To say people are divided about Martin Scorsese's newest movie, "The Wolf of Wall Street," would be an understatement. The movie about debauched Wall Street swindler Jordan Belfort and his cronies has viewers and critics practically coming to blows over whether or not the movie glorified Belfort et al or if it was meant as satire. For instance, this account of Wall Streeters at an advanced screening for "Wolf" is pretty damning. On the other hand, there are plenty of rational, intelligent adults who see the movie as a not-so-subtle indictment of the behavior it illustrates.
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Over at Deadline.com, star and producer Leonardo DiCaprio weighed in on the controversy. DiCaprio responded that he, Scorsese, and screenwriter Terence Winter "very consciously wanted this to be an analysis of the temptation and intoxication of the world of money and indulgence and hedonism."
Comparing it to the sort of drug use and abuse that Belfort and his pals take part in, DiCaprio added, "To me, if you're an audience member, you want to be completely submerged in the actual film. We wanted it to be from these peoples' perspective, an understanding of the very nature of who these people are, and why this can be so intoxicating and so exciting for them."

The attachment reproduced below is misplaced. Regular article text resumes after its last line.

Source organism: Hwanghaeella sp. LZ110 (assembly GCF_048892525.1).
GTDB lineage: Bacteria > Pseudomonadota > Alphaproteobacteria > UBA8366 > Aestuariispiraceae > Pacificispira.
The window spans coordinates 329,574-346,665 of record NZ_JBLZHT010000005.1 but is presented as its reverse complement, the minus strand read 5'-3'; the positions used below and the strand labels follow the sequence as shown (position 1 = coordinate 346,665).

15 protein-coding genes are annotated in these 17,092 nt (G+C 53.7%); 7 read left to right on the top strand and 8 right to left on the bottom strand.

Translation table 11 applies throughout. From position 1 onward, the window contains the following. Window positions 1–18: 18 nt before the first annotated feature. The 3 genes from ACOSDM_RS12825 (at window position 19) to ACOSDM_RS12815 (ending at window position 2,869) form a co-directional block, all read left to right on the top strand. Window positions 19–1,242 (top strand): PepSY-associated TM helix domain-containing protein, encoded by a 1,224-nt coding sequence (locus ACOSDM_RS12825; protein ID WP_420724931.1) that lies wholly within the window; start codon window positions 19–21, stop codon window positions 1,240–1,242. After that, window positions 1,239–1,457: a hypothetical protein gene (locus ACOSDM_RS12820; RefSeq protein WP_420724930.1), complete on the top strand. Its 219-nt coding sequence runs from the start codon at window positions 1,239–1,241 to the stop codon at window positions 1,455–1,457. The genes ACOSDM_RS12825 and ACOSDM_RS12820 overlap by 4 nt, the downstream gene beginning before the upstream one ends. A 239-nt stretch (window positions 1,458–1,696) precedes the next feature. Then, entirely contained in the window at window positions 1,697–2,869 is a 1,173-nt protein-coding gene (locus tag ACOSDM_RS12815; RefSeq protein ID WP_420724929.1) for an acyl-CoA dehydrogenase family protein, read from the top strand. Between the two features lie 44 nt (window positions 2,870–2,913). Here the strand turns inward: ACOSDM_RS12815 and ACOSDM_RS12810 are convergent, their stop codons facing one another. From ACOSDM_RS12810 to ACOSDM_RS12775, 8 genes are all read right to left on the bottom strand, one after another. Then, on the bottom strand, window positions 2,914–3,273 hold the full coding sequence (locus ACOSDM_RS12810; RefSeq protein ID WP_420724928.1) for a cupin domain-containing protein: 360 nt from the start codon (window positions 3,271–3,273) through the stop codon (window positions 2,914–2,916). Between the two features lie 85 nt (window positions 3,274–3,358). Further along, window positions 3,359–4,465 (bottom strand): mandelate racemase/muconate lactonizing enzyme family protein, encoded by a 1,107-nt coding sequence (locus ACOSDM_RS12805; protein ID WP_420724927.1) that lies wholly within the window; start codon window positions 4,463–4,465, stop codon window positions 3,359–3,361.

DiCaprio was emphatic that "Wolf" isn't supposed to make Belfort's shenanigans look cool or admirable, though. "By no means is this film a glorification or some sort of promotion of this lifestyle and those who say it is are missing the point entirely. These people are what they are and we didn't want to give them any false sense of sympathy," he told Deadline.
Belfort has said that he won't be receiving any money from the movie. However, he is shopping around a reality TV show where he plays a sort of life coach for those "who, like him, have hit rock bottom but still hold out some hope for redemption." However you feel about "Wolf," perhaps we can all agree that's some must-miss TV.